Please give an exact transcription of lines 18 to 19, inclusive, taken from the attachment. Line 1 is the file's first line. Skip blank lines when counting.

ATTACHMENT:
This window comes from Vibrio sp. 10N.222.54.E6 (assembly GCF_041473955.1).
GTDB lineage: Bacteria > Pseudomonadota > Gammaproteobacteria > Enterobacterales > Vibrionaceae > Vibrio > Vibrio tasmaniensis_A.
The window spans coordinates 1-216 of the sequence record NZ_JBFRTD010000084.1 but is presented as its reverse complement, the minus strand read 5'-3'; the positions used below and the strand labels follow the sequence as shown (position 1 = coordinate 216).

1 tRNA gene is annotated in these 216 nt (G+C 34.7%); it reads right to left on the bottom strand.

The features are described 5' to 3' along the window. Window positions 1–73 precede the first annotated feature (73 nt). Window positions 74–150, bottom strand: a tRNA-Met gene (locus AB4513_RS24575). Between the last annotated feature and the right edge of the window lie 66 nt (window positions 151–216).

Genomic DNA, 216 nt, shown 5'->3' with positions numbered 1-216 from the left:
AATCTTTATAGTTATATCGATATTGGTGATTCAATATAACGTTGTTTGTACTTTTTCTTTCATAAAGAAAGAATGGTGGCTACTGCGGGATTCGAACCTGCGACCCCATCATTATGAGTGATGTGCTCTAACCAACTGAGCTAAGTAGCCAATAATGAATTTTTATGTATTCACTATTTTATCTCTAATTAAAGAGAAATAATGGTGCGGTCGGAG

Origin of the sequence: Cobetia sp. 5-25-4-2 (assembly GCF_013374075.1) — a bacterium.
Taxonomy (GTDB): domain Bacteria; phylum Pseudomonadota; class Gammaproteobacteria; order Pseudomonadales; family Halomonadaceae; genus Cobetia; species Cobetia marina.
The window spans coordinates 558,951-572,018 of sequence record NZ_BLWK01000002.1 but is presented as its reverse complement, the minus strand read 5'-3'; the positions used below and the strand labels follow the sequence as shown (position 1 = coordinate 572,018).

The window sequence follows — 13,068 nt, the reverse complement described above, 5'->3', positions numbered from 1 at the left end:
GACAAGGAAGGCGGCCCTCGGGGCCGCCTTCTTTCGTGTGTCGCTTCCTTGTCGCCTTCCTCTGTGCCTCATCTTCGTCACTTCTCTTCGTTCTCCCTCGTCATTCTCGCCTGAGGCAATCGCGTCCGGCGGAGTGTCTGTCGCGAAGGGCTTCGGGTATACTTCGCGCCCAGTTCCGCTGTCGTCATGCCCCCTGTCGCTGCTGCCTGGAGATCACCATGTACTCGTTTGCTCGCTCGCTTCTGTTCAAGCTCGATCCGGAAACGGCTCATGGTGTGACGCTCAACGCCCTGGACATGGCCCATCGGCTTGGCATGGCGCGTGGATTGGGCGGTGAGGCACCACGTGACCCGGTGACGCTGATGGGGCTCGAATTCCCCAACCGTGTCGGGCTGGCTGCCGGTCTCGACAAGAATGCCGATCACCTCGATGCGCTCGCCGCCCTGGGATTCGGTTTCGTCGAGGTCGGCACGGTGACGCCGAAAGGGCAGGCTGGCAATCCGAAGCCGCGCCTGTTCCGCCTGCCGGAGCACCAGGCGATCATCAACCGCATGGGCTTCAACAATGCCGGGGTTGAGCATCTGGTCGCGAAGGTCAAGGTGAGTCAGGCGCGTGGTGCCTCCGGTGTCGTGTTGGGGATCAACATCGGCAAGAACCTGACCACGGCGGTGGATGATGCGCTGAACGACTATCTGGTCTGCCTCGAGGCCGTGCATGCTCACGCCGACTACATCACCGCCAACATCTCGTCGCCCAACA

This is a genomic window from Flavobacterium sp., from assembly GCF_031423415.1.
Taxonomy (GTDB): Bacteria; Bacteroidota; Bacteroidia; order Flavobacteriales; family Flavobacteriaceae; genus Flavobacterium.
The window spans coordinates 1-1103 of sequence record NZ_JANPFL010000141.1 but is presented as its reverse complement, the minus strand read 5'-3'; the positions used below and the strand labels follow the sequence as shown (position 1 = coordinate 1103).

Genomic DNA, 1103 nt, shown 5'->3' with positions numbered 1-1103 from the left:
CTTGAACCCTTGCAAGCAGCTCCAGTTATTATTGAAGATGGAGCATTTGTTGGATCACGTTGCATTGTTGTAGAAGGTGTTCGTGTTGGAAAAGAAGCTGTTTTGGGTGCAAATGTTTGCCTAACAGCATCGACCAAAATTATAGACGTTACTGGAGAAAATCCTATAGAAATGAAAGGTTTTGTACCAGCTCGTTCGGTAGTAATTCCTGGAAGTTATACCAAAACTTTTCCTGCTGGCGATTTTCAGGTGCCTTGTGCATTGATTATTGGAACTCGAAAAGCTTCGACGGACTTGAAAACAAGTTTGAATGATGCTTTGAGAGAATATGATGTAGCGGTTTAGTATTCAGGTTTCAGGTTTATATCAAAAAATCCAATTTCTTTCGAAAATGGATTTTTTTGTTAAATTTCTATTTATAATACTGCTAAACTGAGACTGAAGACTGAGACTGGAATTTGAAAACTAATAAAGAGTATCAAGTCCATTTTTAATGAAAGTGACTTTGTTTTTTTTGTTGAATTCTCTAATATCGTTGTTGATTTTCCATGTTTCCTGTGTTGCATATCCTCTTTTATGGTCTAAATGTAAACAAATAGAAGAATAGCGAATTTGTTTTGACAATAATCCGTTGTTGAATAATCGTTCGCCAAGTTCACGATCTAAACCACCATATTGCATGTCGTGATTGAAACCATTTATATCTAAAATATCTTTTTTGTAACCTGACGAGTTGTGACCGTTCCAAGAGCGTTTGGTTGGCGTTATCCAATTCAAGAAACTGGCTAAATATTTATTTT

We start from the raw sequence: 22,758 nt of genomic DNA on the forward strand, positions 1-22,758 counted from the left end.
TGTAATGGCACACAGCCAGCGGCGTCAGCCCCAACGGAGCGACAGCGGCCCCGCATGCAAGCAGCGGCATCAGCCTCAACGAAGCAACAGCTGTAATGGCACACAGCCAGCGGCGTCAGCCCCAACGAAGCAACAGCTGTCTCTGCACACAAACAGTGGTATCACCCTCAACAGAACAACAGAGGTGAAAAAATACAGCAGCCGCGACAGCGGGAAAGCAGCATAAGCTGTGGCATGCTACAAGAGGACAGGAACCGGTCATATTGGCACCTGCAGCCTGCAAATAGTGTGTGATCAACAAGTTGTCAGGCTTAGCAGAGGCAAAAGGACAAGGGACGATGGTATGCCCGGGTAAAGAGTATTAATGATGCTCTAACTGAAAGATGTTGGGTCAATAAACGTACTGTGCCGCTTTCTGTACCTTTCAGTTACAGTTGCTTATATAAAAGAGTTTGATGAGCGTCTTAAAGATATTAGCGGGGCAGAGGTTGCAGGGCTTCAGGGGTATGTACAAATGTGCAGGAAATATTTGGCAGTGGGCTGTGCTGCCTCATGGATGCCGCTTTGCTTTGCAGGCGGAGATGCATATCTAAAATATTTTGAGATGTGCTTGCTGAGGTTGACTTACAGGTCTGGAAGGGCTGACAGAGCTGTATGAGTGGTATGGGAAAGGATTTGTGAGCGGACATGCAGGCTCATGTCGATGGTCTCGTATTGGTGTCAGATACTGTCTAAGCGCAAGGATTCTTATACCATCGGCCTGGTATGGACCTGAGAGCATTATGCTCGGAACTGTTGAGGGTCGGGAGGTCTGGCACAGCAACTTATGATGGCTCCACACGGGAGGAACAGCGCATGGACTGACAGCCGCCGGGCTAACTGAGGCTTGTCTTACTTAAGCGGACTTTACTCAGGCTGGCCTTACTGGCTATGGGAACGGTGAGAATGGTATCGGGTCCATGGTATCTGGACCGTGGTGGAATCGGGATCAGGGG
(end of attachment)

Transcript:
We start from the raw sequence: 22,758 nt of genomic DNA on the forward strand, positions 1-22,758 counted from the left end.
TGTAATGGCACACAGCCAGCGGCGTCAGCCCCAACGGAGCGACAGCGGCCCCGCATGCAAGCAGCGGCATCAGCCTCAACGAAGCAACAGCTGTAATGGCACACAGCCAGCGGCGTCAGCCCCAACGAAGCAACAGCTGTCTCTGCACACAAACAGTGGTATCACCCTCAACAGAACAACAGAGGTGAAAAAATACAGCAGCCGCGACAGCGGGAAAGCAGCATAAGCTGTGGCATGCTACAAGAGGACAGGAACCGGTCATATTGGCACCTGCAGCCTGCAAATAGTGTGTGATCAACAAGTTGTCAGGCTTAGCAGAGGCAAAAGGACAAGGGACGATGGTATGCCCGGGTAAAGAGTATTAATGATGCTCTAACTGAAAGATGTTGGGTCAATAAACGTACTGTGCCGCTTTCTGTACCTTTCAGTTACAGTTGCTTATATAAAAGAGTTTGATGAGCGTCTTAAAGATATTAGCGGGGCAGAGGTTGCAGGGCTTCAGGGGTATGTACAAATGTGCAGGAAATATTTGGCAGTGGGCTGTGCTGCCTCATGGATGCCGCTTTGCTTTGCAGGCGGAGATGCATATCTAAAATATTTTGAGATGTGCTTGCTGAGGTTGACTTACAGGTCTGGAAGGGCTGACAGAGCTGTATGAGTGGTATGGGAAAGGATTTGTGAGCGGACATGCAGGCTCATGTCGATGGTCTCGTATTGGTGTCAGATACTGTCTAAGCGCAAGGATTCTTATACCATCGGCCTGGTATGGACCTGAGAGCATTATGCTCGGAACTGTTGAGGGTCGGGAGGTCTGGCACAGCAACTTATGATGGCTCCACACGGGAGGAACAGCGCATGGACTGACAGCCGCCGGGCTAACTGAGGCTTGTCTTACTTAAGCGGACTTTACTCAGGCTGGCCTTACTGGCTATGGGAACGGTGAGAATGGTATCGGGTCCATGGTATCTGGACCGTGGTGGAATCGGGATCAGGGG